Why Underwater Cities Stir Our Imagination

 

There are a number of underwater cities in the world. Scientists cast doubt that some of these submarine structures were indeed cities. Yet, from the Gulf of Khambhat in India to Lake Titicaca that Bolivia and Peru share, cities survive beneath the surface of water, albeit overrun now by marine life as opposed to men. And there is the mythical, eternally unfound, Atlantis.

These include Pavlopetri, in Greece, that may have sunk around 1000 BC following four millennia above surface and under the sun that shone on the cradle of Western civilization. And then there is Shi Cheng, which the government of China flooded in dam works in 1959. It was to celebrate, perhaps, the tenth anniversary of the Communist revolution. That may have been a blessing in disguise, in view of the destruction unleashed by Mao’s Cultural Revolution a decade later. Shi Cheng is right there, intact and fascinating, and if you are licensed to dive, a Shanghai operator may take you for an underwater tour. It rivals in beauty the submarine portion of Alexandria, even if it cannot steal the Egyptian city of the romantic splendor that comes with the palace where Cleopatra cavorted with Julius Caesar and Marc Anthony.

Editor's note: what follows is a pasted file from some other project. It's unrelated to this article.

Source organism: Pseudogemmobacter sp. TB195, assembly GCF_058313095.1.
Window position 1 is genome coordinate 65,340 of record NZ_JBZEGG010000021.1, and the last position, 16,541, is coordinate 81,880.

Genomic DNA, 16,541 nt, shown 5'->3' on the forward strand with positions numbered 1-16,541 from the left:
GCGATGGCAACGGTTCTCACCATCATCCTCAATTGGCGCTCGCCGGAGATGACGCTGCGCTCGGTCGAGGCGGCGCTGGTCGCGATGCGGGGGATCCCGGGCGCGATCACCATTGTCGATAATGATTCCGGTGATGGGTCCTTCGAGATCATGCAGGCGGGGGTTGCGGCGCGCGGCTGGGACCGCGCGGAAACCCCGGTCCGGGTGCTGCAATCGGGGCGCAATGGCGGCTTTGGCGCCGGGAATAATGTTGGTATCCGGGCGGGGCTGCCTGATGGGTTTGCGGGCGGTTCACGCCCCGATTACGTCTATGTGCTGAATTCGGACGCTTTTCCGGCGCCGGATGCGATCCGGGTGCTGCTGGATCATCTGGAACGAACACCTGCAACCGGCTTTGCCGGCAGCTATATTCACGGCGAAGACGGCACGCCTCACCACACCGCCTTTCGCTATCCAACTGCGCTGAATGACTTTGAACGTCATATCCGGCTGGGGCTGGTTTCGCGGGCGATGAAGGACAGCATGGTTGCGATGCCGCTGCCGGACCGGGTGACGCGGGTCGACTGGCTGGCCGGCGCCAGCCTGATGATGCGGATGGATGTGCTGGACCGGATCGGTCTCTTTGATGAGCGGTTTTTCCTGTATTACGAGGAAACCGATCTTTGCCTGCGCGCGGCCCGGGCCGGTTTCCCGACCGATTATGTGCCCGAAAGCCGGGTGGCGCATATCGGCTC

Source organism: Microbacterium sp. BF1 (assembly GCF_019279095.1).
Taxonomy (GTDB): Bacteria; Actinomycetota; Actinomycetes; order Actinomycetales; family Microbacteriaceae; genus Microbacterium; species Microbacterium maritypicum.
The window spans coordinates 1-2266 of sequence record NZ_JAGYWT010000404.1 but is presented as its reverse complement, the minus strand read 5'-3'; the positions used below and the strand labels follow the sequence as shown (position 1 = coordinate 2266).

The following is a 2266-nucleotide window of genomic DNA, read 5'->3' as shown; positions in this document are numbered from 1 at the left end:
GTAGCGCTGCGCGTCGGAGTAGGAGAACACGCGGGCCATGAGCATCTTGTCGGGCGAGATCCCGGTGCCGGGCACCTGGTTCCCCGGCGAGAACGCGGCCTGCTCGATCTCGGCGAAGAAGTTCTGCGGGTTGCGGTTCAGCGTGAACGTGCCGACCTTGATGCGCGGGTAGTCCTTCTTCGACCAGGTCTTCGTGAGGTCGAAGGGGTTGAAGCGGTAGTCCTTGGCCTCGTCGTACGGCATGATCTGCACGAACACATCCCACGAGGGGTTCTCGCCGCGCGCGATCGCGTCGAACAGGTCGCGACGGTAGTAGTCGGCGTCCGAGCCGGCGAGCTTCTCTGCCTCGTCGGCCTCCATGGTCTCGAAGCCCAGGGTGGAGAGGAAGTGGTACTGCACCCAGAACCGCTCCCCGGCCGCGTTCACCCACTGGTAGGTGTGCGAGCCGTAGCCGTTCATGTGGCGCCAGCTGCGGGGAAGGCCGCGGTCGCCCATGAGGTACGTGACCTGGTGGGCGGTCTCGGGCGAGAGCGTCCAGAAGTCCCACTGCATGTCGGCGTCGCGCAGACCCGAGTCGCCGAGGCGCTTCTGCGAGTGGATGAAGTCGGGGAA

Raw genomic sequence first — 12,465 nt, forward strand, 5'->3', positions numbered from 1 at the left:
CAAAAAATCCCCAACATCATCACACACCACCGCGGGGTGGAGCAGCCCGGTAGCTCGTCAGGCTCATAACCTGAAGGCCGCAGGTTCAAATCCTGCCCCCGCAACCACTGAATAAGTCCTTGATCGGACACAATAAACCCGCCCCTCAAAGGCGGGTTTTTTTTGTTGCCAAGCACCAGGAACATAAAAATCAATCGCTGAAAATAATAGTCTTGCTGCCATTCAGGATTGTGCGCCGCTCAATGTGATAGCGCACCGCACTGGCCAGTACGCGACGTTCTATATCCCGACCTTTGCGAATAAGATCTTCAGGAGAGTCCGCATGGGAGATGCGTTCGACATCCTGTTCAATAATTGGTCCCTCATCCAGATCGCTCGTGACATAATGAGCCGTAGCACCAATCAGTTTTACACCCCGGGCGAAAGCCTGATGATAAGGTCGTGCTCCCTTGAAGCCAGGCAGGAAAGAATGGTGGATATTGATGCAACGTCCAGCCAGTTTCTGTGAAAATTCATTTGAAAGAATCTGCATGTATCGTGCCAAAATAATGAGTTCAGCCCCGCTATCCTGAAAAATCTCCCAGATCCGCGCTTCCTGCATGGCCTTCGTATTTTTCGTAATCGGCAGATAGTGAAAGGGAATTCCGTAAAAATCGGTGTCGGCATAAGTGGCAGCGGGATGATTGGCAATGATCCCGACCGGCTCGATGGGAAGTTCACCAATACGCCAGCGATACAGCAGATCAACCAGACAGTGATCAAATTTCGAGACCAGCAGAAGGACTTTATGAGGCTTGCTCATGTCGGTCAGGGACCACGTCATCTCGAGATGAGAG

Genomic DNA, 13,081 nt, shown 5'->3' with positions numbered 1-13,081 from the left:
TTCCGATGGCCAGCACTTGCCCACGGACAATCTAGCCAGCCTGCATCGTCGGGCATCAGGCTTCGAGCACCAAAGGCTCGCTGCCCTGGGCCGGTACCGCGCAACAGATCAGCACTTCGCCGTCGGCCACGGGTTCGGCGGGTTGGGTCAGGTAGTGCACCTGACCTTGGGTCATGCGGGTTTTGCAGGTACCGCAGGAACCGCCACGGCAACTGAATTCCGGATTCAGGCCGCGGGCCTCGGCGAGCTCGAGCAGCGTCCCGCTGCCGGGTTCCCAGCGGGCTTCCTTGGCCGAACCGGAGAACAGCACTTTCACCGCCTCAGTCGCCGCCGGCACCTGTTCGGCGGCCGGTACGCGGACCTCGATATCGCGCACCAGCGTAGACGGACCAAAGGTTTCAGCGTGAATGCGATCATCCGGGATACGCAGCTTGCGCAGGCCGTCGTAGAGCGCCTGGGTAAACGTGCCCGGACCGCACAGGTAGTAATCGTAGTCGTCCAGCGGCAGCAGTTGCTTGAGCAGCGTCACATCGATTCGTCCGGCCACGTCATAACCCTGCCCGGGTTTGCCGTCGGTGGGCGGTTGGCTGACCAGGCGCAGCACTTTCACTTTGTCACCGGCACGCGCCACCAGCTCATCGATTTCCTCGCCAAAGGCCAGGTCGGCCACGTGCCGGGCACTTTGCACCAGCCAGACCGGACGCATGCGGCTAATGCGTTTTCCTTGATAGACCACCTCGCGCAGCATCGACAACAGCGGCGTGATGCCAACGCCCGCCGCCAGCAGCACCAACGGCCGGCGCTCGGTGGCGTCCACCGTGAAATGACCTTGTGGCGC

And then there is, of course, Port Royal, which went down in 1692 following an earthquake. Known as the Sodom of its day for the libertine ways of its residents, the calamity was seen as a divine sign.

Yet to our secular eyes, the magic of underwater cities is the mystery of walls and streets that are safe from men, now preserved in that most fluid element of all, unwalked and ghostly, in their new realm.

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